Transatlantic Critical Listening

Transatlantic Critical Listening

music technology

United Kingdom / United States

A three-way model of music production involving transatlantic peer assessment and employer-engaged assessment

Overview

 

The music industry is global and practitioners form part of an interconnected network (Watson 2014). Furthermore, it is highly collaborative (Negus 1992, Kealey 1979), consists of networks of ‘collective intelligence’ (Levy 1997), and practices peer production (Tapscott and Williams 2006). Graduates entering therefore need global, technologically-enabled collaborative skills.

Despite this need, and even given the established benefits of collaborative learning (Brufree 1999, Barkley et al 2005), institutions often work alone. This project, which began with Coventry University, New York University and industry organisation JAMES harnessed emerging technology to bring together learners and practitioners throughout the world. Its ‘action-research’ aim was firstly, to pilot innovative approaches to teaching and learning using emergent technologies which would secondly, enable the formation of a model which could then be adopted globally. Beyond the initial partners, the project also involved Stellenbosch University, the University of Michigan, Macquarie University and the Australian National University with further commercial partners such as Flipside Studios.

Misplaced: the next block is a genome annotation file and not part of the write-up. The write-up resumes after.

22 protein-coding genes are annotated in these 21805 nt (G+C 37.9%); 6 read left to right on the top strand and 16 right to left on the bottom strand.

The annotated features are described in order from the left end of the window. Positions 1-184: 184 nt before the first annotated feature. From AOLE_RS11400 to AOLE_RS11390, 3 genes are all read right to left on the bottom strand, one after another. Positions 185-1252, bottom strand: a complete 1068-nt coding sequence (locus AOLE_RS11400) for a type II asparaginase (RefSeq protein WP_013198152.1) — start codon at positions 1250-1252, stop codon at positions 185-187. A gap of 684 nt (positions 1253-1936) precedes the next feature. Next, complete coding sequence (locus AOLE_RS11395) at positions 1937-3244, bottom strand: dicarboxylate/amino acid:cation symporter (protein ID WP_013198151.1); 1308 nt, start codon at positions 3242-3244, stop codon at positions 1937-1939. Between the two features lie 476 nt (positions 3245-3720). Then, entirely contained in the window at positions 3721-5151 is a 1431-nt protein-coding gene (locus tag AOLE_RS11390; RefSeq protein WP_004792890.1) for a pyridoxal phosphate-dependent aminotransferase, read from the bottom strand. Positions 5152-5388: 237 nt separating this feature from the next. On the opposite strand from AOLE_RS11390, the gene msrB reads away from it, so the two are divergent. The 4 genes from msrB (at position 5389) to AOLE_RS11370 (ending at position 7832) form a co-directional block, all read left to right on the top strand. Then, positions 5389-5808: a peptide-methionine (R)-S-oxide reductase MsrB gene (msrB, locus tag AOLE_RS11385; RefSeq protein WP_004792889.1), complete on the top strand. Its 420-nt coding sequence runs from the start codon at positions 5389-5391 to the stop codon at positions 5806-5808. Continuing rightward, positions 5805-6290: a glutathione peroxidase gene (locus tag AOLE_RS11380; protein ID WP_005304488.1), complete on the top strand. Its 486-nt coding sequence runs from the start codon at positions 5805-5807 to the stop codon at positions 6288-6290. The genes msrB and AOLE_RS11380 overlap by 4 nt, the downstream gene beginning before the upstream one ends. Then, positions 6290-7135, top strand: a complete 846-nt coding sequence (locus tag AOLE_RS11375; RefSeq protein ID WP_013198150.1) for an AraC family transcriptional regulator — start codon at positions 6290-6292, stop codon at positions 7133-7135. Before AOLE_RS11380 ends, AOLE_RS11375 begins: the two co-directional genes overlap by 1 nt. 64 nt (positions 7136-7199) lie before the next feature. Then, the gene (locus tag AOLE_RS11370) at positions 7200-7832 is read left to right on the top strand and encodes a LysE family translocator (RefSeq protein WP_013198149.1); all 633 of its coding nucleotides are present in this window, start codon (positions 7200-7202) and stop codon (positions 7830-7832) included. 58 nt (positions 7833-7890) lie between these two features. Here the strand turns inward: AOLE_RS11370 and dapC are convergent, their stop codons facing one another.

Key activities included:

  • Transatlantic critical listening where recordings produced by UK students were assessed in real time via video conference by US students. The same approach was then reversed with partners.
  • Three-way critical listening where a world renowned record producer assessed recordings from the US and UK in realtime via video conference
  • Collaborative mixing projects where UK students worked with material from  HE and industry partners in the US and South Africa which were then assessed by the originator (commercial or HE)
  • Sound Design projects where film sound design works produced by UK students were used by Australian Film students as part of their learning, feedback on which was then fed back to the UK students
  • Recording Studio/Acoustic Design projects where UK-based students designed recording studios to be built in Australia
  • Mastering projects where material from South Africa was mastered (finished) by students in the US

Digital Tools

Skype, blogging software, video editing software, YouTube, SoundCloud, Google Hangouts, Pro Tools, Logic, Propellorheads Reason, Reactor.